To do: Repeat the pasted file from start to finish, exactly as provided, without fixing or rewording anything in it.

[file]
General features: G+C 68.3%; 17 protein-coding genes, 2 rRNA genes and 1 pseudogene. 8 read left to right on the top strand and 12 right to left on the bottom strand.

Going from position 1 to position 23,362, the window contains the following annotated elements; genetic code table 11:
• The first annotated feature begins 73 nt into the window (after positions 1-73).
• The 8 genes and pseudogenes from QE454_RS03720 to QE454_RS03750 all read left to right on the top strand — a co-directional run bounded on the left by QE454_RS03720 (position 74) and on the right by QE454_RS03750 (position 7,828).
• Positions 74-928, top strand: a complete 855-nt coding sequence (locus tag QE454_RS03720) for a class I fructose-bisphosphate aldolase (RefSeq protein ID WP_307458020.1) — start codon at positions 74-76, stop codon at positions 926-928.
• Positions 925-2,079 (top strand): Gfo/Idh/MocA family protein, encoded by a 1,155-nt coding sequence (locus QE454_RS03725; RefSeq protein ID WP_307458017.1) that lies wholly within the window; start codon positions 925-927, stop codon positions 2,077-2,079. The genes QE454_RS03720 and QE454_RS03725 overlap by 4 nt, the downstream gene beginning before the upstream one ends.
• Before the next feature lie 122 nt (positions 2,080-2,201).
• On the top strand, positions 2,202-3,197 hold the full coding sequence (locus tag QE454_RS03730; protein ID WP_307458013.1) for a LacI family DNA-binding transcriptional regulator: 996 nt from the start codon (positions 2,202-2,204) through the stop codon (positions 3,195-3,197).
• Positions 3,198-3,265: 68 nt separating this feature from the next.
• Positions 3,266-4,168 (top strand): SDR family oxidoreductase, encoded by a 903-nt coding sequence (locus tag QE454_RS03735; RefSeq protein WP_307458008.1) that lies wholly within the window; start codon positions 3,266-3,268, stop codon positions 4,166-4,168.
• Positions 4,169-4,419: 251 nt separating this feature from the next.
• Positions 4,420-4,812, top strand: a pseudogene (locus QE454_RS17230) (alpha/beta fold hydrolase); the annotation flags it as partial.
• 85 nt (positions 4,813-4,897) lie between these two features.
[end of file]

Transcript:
General features: G+C 68.3%; 17 protein-coding genes, 2 rRNA genes and 1 pseudogene. 8 read left to right on the top strand and 12 right to left on the bottom strand.

Going from position 1 to position 23,362, the window contains the following annotated elements; genetic code table 11:
• The first annotated feature begins 73 nt into the window (after positions 1-73).
• The 8 genes and pseudogenes from QE454_RS03720 to QE454_RS03750 all read left to right on the top strand — a co-directional run bounded on the left by QE454_RS03720 (position 74) and on the right by QE454_RS03750 (position 7,828).
• Positions 74-928, top strand: a complete 855-nt coding sequence (locus tag QE454_RS03720) for a class I fructose-bisphosphate aldolase (RefSeq protein ID WP_307458020.1) — start codon at positions 74-76, stop codon at positions 926-928.
• Positions 925-2,079 (top strand): Gfo/Idh/MocA family protein, encoded by a 1,155-nt coding sequence (locus QE454_RS03725; RefSeq protein ID WP_307458017.1) that lies wholly within the window; start codon positions 925-927, stop codon positions 2,077-2,079. The genes QE454_RS03720 and QE454_RS03725 overlap by 4 nt, the downstream gene beginning before the upstream one ends.
• Before the next feature lie 122 nt (positions 2,080-2,201).
• On the top strand, positions 2,202-3,197 hold the full coding sequence (locus tag QE454_RS03730; protein ID WP_307458013.1) for a LacI family DNA-binding transcriptional regulator: 996 nt from the start codon (positions 2,202-2,204) through the stop codon (positions 3,195-3,197).
• Positions 3,198-3,265: 68 nt separating this feature from the next.
• Positions 3,266-4,168 (top strand): SDR family oxidoreductase, encoded by a 903-nt coding sequence (locus tag QE454_RS03735; RefSeq protein WP_307458008.1) that lies wholly within the window; start codon positions 3,266-3,268, stop codon positions 4,166-4,168.
• Positions 4,169-4,419: 251 nt separating this feature from the next.
• Positions 4,420-4,812, top strand: a pseudogene (locus QE454_RS17230) (alpha/beta fold hydrolase); the annotation flags it as partial.
• 85 nt (positions 4,813-4,897) lie between these two features.